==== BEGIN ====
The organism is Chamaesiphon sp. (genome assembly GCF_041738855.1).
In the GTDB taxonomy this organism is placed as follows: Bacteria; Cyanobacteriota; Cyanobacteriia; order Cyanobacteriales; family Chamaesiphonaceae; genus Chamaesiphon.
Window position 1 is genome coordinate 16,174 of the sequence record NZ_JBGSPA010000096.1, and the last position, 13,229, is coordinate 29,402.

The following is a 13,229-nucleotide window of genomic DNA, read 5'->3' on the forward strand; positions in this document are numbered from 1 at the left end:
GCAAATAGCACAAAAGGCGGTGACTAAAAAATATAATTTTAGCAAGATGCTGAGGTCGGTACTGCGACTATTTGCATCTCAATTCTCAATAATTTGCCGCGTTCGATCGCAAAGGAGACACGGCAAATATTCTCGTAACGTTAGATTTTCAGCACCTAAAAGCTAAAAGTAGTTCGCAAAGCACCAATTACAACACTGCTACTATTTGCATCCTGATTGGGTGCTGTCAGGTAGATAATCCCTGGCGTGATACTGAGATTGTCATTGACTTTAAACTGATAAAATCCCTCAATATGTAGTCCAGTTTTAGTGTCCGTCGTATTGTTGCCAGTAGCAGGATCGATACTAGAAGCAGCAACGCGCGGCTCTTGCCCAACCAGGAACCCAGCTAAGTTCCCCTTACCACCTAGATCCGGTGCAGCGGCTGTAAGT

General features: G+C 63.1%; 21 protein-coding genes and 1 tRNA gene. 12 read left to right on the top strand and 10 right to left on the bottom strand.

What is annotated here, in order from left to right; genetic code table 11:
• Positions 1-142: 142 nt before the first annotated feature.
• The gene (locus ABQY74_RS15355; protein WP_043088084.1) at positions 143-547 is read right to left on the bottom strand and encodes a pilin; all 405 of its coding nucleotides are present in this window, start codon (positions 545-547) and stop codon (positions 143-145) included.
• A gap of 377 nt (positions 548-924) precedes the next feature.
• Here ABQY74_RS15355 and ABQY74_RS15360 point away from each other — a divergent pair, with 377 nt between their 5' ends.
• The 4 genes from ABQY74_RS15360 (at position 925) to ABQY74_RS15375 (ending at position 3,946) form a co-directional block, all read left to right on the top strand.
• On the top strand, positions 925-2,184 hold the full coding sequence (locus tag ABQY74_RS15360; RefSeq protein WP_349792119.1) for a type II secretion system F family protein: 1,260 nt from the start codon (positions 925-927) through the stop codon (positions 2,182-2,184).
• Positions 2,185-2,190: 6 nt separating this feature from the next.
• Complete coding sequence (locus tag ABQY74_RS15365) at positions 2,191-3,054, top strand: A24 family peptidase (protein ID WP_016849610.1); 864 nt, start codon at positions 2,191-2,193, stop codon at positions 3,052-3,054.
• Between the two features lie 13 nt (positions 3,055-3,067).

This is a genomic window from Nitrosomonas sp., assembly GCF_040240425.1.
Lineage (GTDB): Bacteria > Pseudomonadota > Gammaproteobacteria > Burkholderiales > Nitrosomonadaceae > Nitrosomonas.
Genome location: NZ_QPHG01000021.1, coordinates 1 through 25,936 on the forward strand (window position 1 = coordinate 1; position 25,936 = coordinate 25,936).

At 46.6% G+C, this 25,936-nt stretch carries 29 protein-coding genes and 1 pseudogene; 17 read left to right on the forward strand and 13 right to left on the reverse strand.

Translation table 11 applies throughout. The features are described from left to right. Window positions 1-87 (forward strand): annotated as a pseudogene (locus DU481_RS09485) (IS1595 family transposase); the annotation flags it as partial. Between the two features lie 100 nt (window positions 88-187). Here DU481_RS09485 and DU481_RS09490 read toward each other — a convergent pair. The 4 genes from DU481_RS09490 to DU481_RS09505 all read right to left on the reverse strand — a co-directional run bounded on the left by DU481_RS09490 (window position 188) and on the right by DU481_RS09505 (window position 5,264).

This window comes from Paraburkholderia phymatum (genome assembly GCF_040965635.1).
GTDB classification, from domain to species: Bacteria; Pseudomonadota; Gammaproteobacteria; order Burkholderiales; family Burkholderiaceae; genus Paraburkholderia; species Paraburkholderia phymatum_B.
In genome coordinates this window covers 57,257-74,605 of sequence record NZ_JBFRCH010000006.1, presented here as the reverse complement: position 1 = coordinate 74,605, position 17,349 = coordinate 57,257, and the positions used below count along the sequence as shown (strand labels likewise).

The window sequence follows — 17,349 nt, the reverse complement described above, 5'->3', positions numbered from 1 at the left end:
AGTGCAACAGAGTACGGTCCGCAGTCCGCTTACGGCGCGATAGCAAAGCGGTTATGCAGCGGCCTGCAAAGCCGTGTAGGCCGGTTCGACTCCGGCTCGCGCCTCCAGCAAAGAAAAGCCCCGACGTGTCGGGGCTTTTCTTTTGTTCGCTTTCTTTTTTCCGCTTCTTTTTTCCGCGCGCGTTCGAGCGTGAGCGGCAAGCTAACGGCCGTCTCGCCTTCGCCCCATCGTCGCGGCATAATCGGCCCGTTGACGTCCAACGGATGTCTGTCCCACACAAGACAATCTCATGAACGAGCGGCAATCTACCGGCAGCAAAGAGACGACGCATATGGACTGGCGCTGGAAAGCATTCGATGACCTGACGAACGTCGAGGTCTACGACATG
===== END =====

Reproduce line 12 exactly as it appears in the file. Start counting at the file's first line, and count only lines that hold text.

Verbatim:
• The 4 genes from ABQY74_RS15360 (at position 925) to ABQY74_RS15375 (ending at position 3,946) form a co-directional block, all read left to right on the top strand.